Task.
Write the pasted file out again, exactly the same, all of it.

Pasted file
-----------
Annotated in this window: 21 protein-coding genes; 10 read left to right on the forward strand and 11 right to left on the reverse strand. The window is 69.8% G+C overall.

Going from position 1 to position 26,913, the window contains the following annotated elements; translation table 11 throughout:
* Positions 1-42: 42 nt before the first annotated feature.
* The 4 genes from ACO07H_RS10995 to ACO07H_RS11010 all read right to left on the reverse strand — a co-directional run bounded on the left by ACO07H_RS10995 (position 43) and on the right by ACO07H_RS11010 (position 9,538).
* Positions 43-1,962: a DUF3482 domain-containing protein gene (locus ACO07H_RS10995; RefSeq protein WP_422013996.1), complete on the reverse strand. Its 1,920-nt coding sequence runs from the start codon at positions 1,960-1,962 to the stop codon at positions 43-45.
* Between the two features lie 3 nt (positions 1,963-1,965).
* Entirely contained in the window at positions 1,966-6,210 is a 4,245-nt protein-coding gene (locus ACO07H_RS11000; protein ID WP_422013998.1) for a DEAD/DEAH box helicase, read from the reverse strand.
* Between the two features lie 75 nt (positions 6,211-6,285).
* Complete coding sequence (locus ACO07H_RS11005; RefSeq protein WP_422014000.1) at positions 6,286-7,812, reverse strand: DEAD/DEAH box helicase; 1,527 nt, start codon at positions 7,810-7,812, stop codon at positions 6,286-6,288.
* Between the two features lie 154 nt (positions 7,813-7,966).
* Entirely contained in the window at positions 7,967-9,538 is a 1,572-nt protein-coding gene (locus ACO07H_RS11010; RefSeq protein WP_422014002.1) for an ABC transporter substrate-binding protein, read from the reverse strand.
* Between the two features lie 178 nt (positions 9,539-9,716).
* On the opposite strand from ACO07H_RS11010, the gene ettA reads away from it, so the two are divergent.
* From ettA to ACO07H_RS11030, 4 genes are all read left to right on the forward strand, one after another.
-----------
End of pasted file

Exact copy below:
Annotated in this window: 21 protein-coding genes; 10 read left to right on the forward strand and 11 right to left on the reverse strand. The window is 69.8% G+C overall.

Going from position 1 to position 26,913, the window contains the following annotated elements; translation table 11 throughout:
* Positions 1-42: 42 nt before the first annotated feature.
* The 4 genes from ACO07H_RS10995 to ACO07H_RS11010 all read right to left on the reverse strand — a co-directional run bounded on the left by ACO07H_RS10995 (position 43) and on the right by ACO07H_RS11010 (position 9,538).
* Positions 43-1,962: a DUF3482 domain-containing protein gene (locus ACO07H_RS10995; RefSeq protein WP_422013996.1), complete on the reverse strand. Its 1,920-nt coding sequence runs from the start codon at positions 1,960-1,962 to the stop codon at positions 43-45.
* Between the two features lie 3 nt (positions 1,963-1,965).
* Entirely contained in the window at positions 1,966-6,210 is a 4,245-nt protein-coding gene (locus ACO07H_RS11000; protein ID WP_422013998.1) for a DEAD/DEAH box helicase, read from the reverse strand.
* Between the two features lie 75 nt (positions 6,211-6,285).
* Complete coding sequence (locus ACO07H_RS11005; RefSeq protein WP_422014000.1) at positions 6,286-7,812, reverse strand: DEAD/DEAH box helicase; 1,527 nt, start codon at positions 7,810-7,812, stop codon at positions 6,286-6,288.
* Between the two features lie 154 nt (positions 7,813-7,966).
* Entirely contained in the window at positions 7,967-9,538 is a 1,572-nt protein-coding gene (locus ACO07H_RS11010; RefSeq protein WP_422014002.1) for an ABC transporter substrate-binding protein, read from the reverse strand.
* Between the two features lie 178 nt (positions 9,539-9,716).
* On the opposite strand from ACO07H_RS11010, the gene ettA reads away from it, so the two are divergent.
* From ettA to ACO07H_RS11030, 4 genes are all read left to right on the forward strand, one after another.